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Running out of rows on Cost tab RRS feed

  • Question

  • Okay, so we keep all of our data going back to about 2004, we've used all the versions of project thus far.  So there are a lot of different rates that have been applied to our resources.  Some of the resources that have been around since 2004 have had so many different rates, that they now exceed the number of rows in the cost tab.  Is there a way to get more rows added to the Cost tab without removing any historical rate information?  Thanks.

     

    Bill

    Monday, December 19, 2011 6:40 PM

Answers

  • Well Im thinking the issue might be that if those projects are still on the Server if you deleted those old rates the costs of the old projects would change as well. the question really becomes about a process for removing these old projects in a way that leaves enough information for pulling any kind of reporting that is needed.

    In cases like this I often recommend building an OLAP cube for the a given time period and then saving the MPP files off as files and then deleting the old projects from the server. Then you can access the schedule from the saved MPP and do reporting via Excel Services from the OLAP cube. After doing this you could easily change the old rate tables and reuse them as needed.


    Brian Kennemer – DeltaBahn Senior Architect
    endlessly obsessing about Project Server…so that you don’t have to.
    Blog | Twitter | LinkedIn
    Tuesday, December 20, 2011 12:21 AM
    Moderator
  • Bill,

    You cannot add rows to the cost tabs.  You can start with the other tabs (B, C, D, E) but this also means that you must assign which cost tab the assignment calculates the cost.  If this is the same project, that would be my recommendation.  If you are keeping this for historical information and you are using a resource pool (which I will assume you are) then start with the current rates in a fresh one on January 1, 2012 and archive the other.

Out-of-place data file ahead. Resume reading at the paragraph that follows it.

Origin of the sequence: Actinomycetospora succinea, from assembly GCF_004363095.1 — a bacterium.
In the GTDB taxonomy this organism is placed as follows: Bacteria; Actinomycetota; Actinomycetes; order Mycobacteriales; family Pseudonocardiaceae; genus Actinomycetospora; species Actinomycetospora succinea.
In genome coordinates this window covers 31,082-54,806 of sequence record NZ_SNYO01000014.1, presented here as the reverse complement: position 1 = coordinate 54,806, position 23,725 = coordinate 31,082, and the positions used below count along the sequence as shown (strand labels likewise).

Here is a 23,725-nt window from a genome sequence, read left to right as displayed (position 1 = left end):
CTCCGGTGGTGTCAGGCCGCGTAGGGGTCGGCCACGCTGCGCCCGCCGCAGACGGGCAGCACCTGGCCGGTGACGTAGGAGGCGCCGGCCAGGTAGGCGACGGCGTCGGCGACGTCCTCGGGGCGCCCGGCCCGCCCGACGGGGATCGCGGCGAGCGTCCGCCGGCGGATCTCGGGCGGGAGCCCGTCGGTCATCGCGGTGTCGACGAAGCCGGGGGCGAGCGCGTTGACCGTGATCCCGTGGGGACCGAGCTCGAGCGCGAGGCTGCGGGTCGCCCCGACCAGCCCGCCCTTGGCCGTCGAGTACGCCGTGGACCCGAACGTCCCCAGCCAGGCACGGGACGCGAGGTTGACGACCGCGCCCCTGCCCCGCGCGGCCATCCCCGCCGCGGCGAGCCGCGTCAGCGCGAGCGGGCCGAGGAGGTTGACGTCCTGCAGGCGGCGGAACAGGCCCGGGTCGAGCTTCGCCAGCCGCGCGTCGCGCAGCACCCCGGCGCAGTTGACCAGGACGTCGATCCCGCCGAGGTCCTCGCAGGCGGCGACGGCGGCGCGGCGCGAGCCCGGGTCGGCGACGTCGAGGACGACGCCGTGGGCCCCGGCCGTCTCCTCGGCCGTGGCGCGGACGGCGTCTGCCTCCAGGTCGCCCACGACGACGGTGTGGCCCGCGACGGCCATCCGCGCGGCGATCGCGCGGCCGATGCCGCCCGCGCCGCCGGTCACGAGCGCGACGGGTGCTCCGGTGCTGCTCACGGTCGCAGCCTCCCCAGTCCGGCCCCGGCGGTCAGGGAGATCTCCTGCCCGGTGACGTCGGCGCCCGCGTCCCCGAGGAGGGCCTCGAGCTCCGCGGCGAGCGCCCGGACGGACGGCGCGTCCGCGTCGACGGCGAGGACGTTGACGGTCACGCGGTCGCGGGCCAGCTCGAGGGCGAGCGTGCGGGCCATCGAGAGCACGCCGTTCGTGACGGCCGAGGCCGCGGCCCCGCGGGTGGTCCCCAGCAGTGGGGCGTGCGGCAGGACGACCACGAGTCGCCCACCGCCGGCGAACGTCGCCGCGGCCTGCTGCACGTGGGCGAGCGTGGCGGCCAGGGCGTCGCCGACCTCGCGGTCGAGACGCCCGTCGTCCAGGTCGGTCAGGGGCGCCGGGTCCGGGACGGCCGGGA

Regards,


    Gregg D. Richie, PMP, MCTS; Author, Microsoft Project 2010, Microsoft Official Academic Course Series
    Monday, December 19, 2011 7:02 PM
  • Pardon me for bumping in -- but are you using projects that date back to 2004?  Are you using a resource pool?  If you have a resource pool and still have projects from 2004 connected to the pool, I would disconnect from the pool saving the resources locally.  They will retain the costs which were applicable at the correct time.

    You can then "clean out" the rates from previous years.

     

    Julie

    Monday, December 19, 2011 7:22 PM
    Moderator
  • So why keep 2004 rates? Once tasks are complete, they keep their actual costs even if the rates are deleted. Take archive copies then as Julie says, delete all old rates. This is your only option as extra rows cannot be added.

    Deleting and then rebuilding a resource pool regularly is a good idea as Resource Pools have file corruption risks and a rebuild hopefully reduces that risk.

    Rod Gill

    The one and only Project VBA Book Rod Gill Project Management
    Monday, December 19, 2011 8:40 PM
    Moderator

All replies

  • Bill,